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Thursday, October 21, 2021

Theorising The Disfigured Body: Mutilation, Amputation and Disability Culture in Post-Conflict Sierra Leone by Ernest Cole

The latter is co-authored with Dr Ustace Palmer a former lecture of Mr Cole’s at the Fourah Bay College (FBC).

The first book explores the mutilated body as signifier of possession, control and domination. It examines the interconnections between the wound or mark on the body and the identity of the individual and affirms that wounding is naming and attests to its power to influence the position of the individual in the world and his destiny. This book uses in addition to war memoirs and journalistic narratives published between 1991 and 2001, personal testimonies of victims published in the annual report  of Truth and Reconciliation Commission in Sierra Leone in 2004 to the fore ground the authors argument of the body that signifies possession, identification and maiming and argues that the amputated or mutilated body is constructed around ambivalence: as text/ signifier of domination and control, but also of resistance, rejection and invention. The book interrogates, contests, and re-works the notion of dependency and dysfunction associated with the amputated body by re-thinking the mutilated or amputated body as sites where the narrative of oppression and marginalisation are contested and reversed. It hypothesises that the amputated body, through agency informed by irony and paradox, denies, and subverts its stereotypes. It explores possibility of reclaiming the body and of engaging both physical challenges and psychological trauma. It amplifies the theory of complex embodiment and argues that the amputated body ‘read’ both in terms of its impairment as well as it potential. Through the theory, the disfigured body is neither constructed entirely from its place in the environment. Rather, it acknowledges the social construction while also embracing the physical impairment.

“Deeply theoretical and ethically engaged, Cole’s Theorising the Disfigured Body is an important contribution to the ongoing scholarly conversations about the social construction of the physical self in the context of post-colonial studies. Based on personal experiences and interviews in the amputee camps of Sierra Leone, as well as narratives published and official documents of the civil war in his home country, Cole’s work complicates the meaning of “amputation” and “trauma” for both perpetrator and the so –called victims of wartime atrocities” – William Panapacker, PhD, Professor of English, Hope College, USA. 

 

About the author

A Sierra Leonean by birth and parentage Ernest attended Methodist Boys High School in Freetown and proceeded to the University of Sierra Leone (FBC) where he obtained his bachelors and masters degrees in English language and literature in English. He served his alma mater as a lecturer in English Language and Literature in English (1990 – 1996) prior to his travel to The Gambia. In The Gambia he joined the Gambia College (1996 – 2000) as a lecturer in the School of Education and later succeeded Mrs Yevette Phillot as head of English Department. Ernest occupied the position until his departure to join the University of The Gambia (2000 -2003) where he made his mark to the admiration of students and colleagues alike.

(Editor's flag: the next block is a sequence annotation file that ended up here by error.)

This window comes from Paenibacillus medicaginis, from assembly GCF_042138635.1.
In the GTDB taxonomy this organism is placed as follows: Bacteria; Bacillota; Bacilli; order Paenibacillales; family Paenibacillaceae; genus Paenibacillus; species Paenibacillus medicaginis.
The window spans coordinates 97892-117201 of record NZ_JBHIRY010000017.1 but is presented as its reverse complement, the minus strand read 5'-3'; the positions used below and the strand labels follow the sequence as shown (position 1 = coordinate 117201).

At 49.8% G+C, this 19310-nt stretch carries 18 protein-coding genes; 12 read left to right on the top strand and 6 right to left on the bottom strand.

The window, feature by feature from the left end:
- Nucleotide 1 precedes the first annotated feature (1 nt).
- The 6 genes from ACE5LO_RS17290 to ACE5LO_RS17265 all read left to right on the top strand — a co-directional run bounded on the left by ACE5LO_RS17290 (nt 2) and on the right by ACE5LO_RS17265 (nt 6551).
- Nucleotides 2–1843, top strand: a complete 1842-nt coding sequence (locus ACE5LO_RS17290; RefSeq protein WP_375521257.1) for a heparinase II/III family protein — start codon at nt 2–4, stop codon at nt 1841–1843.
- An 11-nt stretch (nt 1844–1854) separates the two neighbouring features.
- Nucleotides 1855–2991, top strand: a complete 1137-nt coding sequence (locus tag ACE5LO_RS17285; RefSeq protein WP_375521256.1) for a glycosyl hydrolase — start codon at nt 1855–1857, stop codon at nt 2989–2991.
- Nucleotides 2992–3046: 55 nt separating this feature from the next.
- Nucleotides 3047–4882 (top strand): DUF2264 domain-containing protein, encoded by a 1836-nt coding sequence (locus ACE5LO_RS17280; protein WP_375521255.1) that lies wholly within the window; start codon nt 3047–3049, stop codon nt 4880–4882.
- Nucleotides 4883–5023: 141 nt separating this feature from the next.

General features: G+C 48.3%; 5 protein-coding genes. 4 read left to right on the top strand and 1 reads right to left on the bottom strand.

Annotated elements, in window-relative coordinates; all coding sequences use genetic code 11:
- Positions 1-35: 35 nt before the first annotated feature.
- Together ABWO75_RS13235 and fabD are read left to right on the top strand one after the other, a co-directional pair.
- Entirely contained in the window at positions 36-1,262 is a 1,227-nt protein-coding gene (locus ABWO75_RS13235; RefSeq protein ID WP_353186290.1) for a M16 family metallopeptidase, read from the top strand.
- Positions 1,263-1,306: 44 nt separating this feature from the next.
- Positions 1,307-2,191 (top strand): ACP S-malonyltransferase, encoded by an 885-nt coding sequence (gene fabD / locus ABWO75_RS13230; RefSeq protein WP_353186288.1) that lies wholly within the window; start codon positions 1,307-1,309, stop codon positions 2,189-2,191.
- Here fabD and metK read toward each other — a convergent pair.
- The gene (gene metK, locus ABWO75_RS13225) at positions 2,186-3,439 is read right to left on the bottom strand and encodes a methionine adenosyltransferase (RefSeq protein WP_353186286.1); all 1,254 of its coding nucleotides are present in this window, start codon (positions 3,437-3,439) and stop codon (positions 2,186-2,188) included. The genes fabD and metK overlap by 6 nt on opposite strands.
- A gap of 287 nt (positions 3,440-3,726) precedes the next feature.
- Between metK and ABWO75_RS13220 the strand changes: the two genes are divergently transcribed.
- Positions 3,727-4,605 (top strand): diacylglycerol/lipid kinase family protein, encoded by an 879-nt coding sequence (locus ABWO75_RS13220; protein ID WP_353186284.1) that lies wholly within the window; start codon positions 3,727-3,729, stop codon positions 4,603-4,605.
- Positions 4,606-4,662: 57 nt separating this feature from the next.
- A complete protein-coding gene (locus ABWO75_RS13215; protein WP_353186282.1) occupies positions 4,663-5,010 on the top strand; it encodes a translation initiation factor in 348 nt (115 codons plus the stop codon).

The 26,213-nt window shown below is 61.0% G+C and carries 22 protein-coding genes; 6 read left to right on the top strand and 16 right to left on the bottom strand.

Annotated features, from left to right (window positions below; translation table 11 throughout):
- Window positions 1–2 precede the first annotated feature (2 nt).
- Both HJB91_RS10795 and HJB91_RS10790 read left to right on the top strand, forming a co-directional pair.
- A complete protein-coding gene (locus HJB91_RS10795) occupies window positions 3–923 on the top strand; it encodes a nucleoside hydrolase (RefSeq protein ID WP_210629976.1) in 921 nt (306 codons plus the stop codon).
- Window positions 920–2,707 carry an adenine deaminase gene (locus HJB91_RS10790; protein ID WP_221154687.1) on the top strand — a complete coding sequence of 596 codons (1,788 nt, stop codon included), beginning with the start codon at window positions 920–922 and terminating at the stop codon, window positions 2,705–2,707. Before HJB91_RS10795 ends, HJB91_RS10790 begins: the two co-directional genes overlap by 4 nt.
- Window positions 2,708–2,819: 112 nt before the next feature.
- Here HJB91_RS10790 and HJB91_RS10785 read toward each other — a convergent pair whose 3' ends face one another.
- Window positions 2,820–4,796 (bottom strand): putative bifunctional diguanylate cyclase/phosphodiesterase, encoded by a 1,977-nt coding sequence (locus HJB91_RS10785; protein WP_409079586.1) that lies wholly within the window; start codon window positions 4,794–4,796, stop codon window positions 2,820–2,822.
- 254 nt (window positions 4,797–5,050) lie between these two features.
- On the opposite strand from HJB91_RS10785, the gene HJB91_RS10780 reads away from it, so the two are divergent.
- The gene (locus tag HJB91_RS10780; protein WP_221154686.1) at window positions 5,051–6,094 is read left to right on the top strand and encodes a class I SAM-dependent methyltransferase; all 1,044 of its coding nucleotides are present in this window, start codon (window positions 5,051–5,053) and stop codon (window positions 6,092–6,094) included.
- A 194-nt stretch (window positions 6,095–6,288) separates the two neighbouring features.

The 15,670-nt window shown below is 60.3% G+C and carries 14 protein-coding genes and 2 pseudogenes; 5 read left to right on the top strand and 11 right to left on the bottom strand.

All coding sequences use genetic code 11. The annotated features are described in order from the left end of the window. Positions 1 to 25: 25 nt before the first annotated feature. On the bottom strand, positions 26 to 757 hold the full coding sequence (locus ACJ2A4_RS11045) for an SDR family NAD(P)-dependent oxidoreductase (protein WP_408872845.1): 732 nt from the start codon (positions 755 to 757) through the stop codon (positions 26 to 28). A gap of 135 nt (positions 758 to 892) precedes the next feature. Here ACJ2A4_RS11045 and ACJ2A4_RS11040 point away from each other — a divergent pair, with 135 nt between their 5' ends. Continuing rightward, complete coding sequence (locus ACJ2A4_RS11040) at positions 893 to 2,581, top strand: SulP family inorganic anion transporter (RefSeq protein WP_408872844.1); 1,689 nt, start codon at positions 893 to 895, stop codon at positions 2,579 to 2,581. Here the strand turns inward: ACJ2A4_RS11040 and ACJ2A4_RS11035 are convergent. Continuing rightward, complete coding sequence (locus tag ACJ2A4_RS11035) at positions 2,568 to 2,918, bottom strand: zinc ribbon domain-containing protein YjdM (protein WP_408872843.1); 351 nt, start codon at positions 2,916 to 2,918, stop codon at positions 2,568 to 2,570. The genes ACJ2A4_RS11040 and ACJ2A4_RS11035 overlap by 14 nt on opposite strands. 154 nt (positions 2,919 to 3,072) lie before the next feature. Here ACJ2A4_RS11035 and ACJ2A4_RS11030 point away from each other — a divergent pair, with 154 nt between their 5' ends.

Ernest Cole is Associate Professor of English and Towsley Research Scholar at Hope College, Michigan, where he teaches Post–Colonial Literature with emphasis on sub-Saharan Anglophone Africa, India and the Caribbean. Previously he taught African Literature at Fourah Bay College, University of Sierra Leone (1990 – 1996), The Gambia College (1996 – 2000) and presented a paper “The changing trends in the African novel – Colonialism to contemporary Africa” November 27 1991 chaired by Dr Yaya Bojang then vice principal of The Gambia College and attended by the chairman Gambia College council, Mr Gabriel Robert a literature scholar himself. He has published articles and book  reviews on post-colonial literature in the Journal of African Literature Association (JALA) as well as book chapters in A Critical Introduction to Sierra Leonean Literature (AWP, 2008) and African Cultures and Civilisations (Atlantis Books, 2005).

Among the articles he published at the Daily Observer were: Freetown Monkey, Esmeralda: A Literary Point Of View, Esmeralda: A Review, Culture And The African Predicament (22nd February  2001), Africa’s Unity: Linguistic Harmony And Diversity In A Common Culture (April 10th 2001), South Africa: A Betrayal Of African Solidarity (November 24th 2000), A Portrait Of The Literary Artist (November 27th 2001), African Literature In Comparative Perspective (July 30th 2002), Sierra Leone: The Legacy Of January 6 (January 12 2001), Robinson Crusoe: An Assessment (April 10, 2000).

Associate Professor Cole will spend part of his sabbatical leave in The Gambia and intends to serialise his new books in The Standard newspaper.

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